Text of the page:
1 author picked The Feminist Promise as one of their favorite books, and they share why you should read it.

What is this book about?

“A unique, elegant, learned sweep through more than two centuries of women’s efforts to overcome the most fundamental way that human beings have been wrongly divided into the leaders and the led. It’s full of surprises from the past and guiding lights for the future.”—Gloria Steinem

For more than two centuries, the ranks of feminists have included dreamy idealists and conscientious reformers, erotic rebels and angry housewives, dazzling writers,shrewd political strategists, and thwarted workingwomen. Well-known leaders are sketched from new angles by Stansell, with her bracingeye for character: Mary Wollstonecraft, the passionate English writer who in 1792 published the first…


Book cover of Eighty Years and More: Reminiscences 1815-1897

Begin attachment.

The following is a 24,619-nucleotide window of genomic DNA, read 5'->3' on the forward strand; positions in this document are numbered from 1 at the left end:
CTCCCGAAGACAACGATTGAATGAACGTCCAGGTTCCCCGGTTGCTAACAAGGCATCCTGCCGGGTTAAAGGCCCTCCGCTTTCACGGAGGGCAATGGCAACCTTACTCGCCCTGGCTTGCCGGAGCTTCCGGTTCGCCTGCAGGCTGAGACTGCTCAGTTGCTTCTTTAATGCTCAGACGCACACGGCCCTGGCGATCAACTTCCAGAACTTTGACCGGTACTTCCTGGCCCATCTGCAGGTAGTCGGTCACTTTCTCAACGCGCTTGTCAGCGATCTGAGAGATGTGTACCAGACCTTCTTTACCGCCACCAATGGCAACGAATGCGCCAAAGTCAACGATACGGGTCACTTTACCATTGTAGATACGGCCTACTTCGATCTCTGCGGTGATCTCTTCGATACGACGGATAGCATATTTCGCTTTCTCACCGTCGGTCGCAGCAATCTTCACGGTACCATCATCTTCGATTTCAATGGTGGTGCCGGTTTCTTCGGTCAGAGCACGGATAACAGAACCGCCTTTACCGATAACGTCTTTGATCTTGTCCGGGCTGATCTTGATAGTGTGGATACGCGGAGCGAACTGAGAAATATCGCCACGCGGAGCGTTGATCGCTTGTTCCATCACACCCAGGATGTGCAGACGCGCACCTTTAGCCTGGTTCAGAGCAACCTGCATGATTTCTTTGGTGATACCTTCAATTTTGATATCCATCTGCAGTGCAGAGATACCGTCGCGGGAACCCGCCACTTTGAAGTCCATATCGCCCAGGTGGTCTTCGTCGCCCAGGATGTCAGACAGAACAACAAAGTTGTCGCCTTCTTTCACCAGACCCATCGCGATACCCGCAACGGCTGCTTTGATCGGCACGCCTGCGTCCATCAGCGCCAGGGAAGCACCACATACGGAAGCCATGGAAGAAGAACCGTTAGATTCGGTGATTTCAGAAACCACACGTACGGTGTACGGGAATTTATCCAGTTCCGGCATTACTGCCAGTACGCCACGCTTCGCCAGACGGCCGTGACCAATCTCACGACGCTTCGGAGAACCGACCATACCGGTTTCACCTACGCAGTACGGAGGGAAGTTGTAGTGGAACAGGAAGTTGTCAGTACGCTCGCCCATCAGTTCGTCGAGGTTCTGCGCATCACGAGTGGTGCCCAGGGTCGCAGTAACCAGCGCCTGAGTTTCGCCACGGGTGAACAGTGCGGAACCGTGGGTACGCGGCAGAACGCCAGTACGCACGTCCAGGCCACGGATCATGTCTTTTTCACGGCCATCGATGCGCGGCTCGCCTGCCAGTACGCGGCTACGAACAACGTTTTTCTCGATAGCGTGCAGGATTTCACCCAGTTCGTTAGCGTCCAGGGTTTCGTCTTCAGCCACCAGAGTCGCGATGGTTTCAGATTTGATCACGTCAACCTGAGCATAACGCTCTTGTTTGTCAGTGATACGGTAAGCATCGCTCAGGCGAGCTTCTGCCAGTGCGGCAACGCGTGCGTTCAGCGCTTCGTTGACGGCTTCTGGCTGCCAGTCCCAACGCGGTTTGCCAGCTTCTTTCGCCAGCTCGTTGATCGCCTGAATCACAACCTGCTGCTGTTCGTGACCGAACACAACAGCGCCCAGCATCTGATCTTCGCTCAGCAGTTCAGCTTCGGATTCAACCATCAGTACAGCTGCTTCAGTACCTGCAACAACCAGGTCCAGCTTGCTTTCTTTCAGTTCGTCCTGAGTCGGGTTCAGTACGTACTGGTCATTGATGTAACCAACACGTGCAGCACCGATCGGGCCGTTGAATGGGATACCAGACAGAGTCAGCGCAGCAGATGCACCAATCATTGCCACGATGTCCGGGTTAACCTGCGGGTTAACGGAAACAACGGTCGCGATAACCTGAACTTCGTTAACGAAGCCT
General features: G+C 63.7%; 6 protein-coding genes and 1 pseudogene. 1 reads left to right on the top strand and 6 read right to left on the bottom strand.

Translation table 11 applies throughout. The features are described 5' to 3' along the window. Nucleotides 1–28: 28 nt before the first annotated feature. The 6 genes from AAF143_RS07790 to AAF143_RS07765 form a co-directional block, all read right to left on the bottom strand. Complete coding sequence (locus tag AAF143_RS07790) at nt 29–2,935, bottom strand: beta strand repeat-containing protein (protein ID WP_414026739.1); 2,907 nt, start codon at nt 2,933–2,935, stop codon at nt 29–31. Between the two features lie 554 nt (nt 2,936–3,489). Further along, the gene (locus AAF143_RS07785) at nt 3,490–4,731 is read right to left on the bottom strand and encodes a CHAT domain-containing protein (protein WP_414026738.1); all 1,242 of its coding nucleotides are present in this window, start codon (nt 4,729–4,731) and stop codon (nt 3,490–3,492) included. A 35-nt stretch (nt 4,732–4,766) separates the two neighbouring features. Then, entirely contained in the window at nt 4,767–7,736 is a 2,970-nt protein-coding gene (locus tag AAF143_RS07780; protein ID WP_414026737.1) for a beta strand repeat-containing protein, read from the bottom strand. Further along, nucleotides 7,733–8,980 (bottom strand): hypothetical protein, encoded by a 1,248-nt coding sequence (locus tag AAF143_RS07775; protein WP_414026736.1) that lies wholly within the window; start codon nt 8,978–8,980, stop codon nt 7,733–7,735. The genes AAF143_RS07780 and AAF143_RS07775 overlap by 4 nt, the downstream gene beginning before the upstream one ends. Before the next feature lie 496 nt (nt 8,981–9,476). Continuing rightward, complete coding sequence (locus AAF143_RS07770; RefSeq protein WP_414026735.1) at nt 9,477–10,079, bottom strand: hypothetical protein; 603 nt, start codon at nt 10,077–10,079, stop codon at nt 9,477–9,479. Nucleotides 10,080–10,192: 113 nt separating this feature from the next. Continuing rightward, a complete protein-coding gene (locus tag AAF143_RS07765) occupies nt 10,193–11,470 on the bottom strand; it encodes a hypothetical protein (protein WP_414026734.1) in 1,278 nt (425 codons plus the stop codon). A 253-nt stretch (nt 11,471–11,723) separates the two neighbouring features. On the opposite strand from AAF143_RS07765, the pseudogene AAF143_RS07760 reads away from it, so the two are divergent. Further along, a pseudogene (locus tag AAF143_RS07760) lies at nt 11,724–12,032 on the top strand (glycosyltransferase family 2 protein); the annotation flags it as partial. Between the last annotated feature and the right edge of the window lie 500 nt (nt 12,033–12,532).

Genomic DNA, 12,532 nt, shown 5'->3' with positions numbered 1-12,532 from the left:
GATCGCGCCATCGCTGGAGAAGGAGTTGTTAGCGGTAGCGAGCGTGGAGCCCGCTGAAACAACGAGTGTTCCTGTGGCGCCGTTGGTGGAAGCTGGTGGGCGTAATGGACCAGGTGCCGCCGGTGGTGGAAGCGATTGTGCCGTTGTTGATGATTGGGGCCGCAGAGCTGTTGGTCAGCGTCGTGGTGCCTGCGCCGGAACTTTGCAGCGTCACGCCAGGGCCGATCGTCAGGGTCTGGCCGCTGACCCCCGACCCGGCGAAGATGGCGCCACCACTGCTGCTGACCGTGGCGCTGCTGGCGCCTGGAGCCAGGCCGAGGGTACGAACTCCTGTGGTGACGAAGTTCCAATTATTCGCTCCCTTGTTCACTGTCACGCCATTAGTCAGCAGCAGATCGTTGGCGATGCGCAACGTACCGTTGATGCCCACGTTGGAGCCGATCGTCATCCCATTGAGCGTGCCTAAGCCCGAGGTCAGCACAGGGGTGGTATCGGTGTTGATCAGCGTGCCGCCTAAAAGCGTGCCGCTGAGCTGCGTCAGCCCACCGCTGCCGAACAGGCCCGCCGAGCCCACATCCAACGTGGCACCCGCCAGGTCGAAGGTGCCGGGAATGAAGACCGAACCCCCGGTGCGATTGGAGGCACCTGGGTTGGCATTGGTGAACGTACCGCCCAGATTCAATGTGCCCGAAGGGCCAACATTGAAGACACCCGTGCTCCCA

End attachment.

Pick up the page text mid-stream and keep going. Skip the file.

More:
Ellen Carol DuBois Author Of Suffrage: Women's Long Battle for the Vote

From my list on the history of women's rights.

Why am I passionate about this?

I have been writing about the history of women's rights and women's suffrage for over fifty years. Suffrage: Women's Long Battle for the Vote offers a comprehensive history of the full three-quarters of a century of women's persistent suffrage activism. I began my work inspired by the emergence of the women's liberation movement in the 1970s and this most recent history appeared in conjunction with the 2020 Centennial of the Ratification of the Nineteenth Amendment. My understanding of the campaign for full citizenship for women repeatedly intersects with the struggles for racial equality, from abolition to Jim Crow. Today, when American political democracy is under assault, the long history of woman suffrage activism is more relevant than ever.